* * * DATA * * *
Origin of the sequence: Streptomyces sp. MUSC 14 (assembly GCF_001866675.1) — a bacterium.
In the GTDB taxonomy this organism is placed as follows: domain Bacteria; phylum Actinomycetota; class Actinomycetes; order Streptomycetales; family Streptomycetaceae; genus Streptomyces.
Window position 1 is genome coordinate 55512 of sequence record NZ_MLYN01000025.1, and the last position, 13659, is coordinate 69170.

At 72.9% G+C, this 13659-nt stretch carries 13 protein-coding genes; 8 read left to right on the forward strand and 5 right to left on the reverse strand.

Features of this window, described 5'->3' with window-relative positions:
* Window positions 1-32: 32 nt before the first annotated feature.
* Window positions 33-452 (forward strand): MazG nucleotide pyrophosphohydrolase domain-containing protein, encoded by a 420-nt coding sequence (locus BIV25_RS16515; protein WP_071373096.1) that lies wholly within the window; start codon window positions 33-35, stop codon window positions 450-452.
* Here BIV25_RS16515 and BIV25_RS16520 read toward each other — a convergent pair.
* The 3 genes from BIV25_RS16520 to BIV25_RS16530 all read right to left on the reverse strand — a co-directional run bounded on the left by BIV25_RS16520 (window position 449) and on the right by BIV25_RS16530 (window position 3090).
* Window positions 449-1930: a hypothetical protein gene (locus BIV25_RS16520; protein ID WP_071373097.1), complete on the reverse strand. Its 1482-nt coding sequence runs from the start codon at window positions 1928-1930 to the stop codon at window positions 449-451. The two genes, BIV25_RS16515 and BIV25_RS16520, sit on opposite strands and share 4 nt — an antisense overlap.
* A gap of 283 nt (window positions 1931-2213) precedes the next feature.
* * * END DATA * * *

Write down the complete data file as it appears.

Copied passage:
Origin of the sequence: Streptomyces sp. MUSC 14 (assembly GCF_001866675.1) — a bacterium.
In the GTDB taxonomy this organism is placed as follows: domain Bacteria; phylum Actinomycetota; class Actinomycetes; order Streptomycetales; family Streptomycetaceae; genus Streptomyces.
Window position 1 is genome coordinate 55512 of sequence record NZ_MLYN01000025.1, and the last position, 13659, is coordinate 69170.

At 72.9% G+C, this 13659-nt stretch carries 13 protein-coding genes; 8 read left to right on the forward strand and 5 right to left on the reverse strand.

Features of this window, described 5'->3' with window-relative positions:
* Window positions 1-32: 32 nt before the first annotated feature.
* Window positions 33-452 (forward strand): MazG nucleotide pyrophosphohydrolase domain-containing protein, encoded by a 420-nt coding sequence (locus BIV25_RS16515; protein WP_071373096.1) that lies wholly within the window; start codon window positions 33-35, stop codon window positions 450-452.
* Here BIV25_RS16515 and BIV25_RS16520 read toward each other — a convergent pair.
* The 3 genes from BIV25_RS16520 to BIV25_RS16530 all read right to left on the reverse strand — a co-directional run bounded on the left by BIV25_RS16520 (window position 449) and on the right by BIV25_RS16530 (window position 3090).
* Window positions 449-1930: a hypothetical protein gene (locus BIV25_RS16520; protein ID WP_071373097.1), complete on the reverse strand. Its 1482-nt coding sequence runs from the start codon at window positions 1928-1930 to the stop codon at window positions 449-451. The two genes, BIV25_RS16515 and BIV25_RS16520, sit on opposite strands and share 4 nt — an antisense overlap.
* A gap of 283 nt (window positions 1931-2213) precedes the next feature.